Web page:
For myself, I am too chicken, and also don't know how to do it, (and, honestly, am too likely to fall into category #1) and so I need to force myself to just close the thing and not let the loss continue. My basic point of view is also more to identify the trade and then reduce the amount of management I have to do. For me, too much thinking is already dangerous in a trade, and I don't want to add to my cognitive load. It's a matter of opting for simplicity.

So I voted for "Never scale-in, period." I don't think this is an absolute for all traders and all times, which it sounds like. I just don't think it's healthy, for me. If you can do it, power to you.

Bob.

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bobwest View Post
...
1. Adding to a loser in the hope of turning it into less of a loss, or even a profit. This is pretty much a fear-based or denial-based action...

Samething with the trader who places his stop loss just above or below the trigger bar since he is more at risk then the trader who places his stop loss at the right place.

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  #7 (permalink)
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Depends on the goal line...

I never scale into scalp trades where the targets and stops are small...I am either right or wrong and that is clear quite quickly. With trades that are aiming at a significant move from one "area" to another "area" not scaling in requires a perfect entry within that area which is hard to do with bigger dogs lurking around who love to catch smaller fish off guard. That is how the above mentioned traders made money scaling in...they focused on an area that if it provided support or resistance meant that their thesis still held water and they were willing to add to it.

Given my tiny account I am willing to add a second contract as price moves against me a little but always have a line in the sand based on PA levels that tell me I am wrong. Why not just wait till it hits that line in the sand? Because it doesn't always get there... a good area for buying or selling attracts many traders and the line is not exact.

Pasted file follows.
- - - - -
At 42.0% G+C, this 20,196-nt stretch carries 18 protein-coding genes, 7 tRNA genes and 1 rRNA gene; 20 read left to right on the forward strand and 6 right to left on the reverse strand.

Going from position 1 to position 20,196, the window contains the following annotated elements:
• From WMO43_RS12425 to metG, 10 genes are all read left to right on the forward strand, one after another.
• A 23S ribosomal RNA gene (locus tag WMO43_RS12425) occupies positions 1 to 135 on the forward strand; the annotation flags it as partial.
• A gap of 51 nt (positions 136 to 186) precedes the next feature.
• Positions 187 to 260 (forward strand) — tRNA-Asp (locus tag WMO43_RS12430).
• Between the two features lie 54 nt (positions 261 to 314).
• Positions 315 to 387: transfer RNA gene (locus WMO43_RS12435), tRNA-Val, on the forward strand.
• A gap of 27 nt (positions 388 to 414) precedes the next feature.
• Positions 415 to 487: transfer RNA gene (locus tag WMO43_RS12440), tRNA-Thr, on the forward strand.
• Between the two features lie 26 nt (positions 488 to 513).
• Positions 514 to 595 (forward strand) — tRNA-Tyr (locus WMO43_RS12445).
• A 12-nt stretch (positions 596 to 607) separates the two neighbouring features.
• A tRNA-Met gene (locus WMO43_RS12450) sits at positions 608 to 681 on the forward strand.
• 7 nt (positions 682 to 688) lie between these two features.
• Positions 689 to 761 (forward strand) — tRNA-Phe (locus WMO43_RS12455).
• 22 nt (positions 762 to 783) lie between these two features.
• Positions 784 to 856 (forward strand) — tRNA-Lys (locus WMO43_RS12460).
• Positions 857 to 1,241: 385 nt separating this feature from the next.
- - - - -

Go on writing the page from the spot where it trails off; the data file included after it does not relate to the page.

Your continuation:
The difference between scaling in and adding to a loser is VERY clear when a person is engaging in it (and I have done both). Scaling in has a somewhat nervous but anticipatory feeling to it....adding to a loser feels like you're being chased by a bear and looking for a tree to climb...

Craig

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Not all instruments are same

I donít think scaling logic applies the same way for all instruments. I like scaling into (short) VX futures when the volatility spikes keeping a close eye on the expiry. Also seasonal instruments like NG and Ags offer some decent opportunity for scaling in. On the other hand, stock index futures are my nightmare for scaling in. Just my 2 cents...

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trendisyourfriend View Post
Samething with the trader who places his stop loss just above or below the trigger bar since he is more at risk then the trader who places his stop loss at the right place.

I do this once I am up X amount of points due to the fact if we reverse this far then It would be wise to GTFO
Original s/l is normally near a swing point


0.02


-P

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Complicated question...


that really begs clarification.

Adding to a loser in a trading time frame, especially based on the original indication is a certain loser. If you "make" on the trade, the loss is that you reinforced a shit entry. Your method or your execution were still faulty and now you have "data" to support doing it again.

Conversely, pressing a winner, especially on subsequent new trade signals is absolutely critical, unfortunately it is often very difficult to learn and implement.

Most people, until they are extremely prolific, nurture their losers and kill their winners WAY too soon. Never wrong and afraid to be right is a disaster...for me the most difficult aspect of transition from market maker to retail trader.

Dan